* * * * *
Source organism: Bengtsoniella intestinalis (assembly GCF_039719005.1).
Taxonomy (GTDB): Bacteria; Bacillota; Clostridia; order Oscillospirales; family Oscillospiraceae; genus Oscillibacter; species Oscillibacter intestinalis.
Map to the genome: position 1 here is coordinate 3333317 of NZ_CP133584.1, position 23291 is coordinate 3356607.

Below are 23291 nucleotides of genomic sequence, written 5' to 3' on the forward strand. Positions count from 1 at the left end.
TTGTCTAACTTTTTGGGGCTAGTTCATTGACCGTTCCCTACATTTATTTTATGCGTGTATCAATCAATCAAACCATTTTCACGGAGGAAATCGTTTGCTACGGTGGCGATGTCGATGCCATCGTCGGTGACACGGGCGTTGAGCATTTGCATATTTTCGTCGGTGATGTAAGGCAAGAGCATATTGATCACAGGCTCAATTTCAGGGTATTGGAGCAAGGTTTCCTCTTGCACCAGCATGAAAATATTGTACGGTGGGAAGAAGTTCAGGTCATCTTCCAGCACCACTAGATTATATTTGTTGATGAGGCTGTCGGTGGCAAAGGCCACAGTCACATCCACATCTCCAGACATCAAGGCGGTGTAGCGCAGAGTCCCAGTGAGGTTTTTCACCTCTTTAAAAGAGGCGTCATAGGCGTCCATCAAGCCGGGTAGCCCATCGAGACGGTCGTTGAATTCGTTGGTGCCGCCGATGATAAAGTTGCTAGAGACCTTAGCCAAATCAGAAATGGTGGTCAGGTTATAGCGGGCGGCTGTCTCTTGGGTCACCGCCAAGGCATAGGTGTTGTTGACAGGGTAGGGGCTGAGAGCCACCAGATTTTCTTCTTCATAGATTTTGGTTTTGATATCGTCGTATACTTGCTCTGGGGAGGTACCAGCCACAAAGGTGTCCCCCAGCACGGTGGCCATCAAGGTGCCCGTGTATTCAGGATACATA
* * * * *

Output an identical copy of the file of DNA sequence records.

Source organism: Bengtsoniella intestinalis (assembly GCF_039719005.1).
Taxonomy (GTDB): Bacteria; Bacillota; Clostridia; order Oscillospirales; family Oscillospiraceae; genus Oscillibacter; species Oscillibacter intestinalis.
Map to the genome: position 1 here is coordinate 3333317 of NZ_CP133584.1, position 23291 is coordinate 3356607.

Below are 23291 nucleotides of genomic sequence, written 5' to 3' on the forward strand. Positions count from 1 at the left end.
TTGTCTAACTTTTTGGGGCTAGTTCATTGACCGTTCCCTACATTTATTTTATGCGTGTATCAATCAATCAAACCATTTTCACGGAGGAAATCGTTTGCTACGGTGGCGATGTCGATGCCATCGTCGGTGACACGGGCGTTGAGCATTTGCATATTTTCGTCGGTGATGTAAGGCAAGAGCATATTGATCACAGGCTCAATTTCAGGGTATTGGAGCAAGGTTTCCTCTTGCACCAGCATGAAAATATTGTACGGTGGGAAGAAGTTCAGGTCATCTTCCAGCACCACTAGATTATATTTGTTGATGAGGCTGTCGGTGGCAAAGGCCACAGTCACATCCACATCTCCAGACATCAAGGCGGTGTAGCGCAGAGTCCCAGTGAGGTTTTTCACCTCTTTAAAAGAGGCGTCATAGGCGTCCATCAAGCCGGGTAGCCCATCGAGACGGTCGTTGAATTCGTTGGTGCCGCCGATGATAAAGTTGCTAGAGACCTTAGCCAAATCAGAAATGGTGGTCAGGTTATAGCGGGCGGCTGTCTCTTGGGTCACCGCCAAGGCATAGGTGTTGTTGACAGGGTAGGGGCTGAGAGCCACCAGATTTTCTTCTTCATAGATTTTGGTTTTGATATCGTCGTATACTTGCTCTGGGGAGGTACCAGCCACAAAGGTGTCCCCCAGCACGGTGGCCATCAAGGTGCCCGTGTATTCAGGATACATA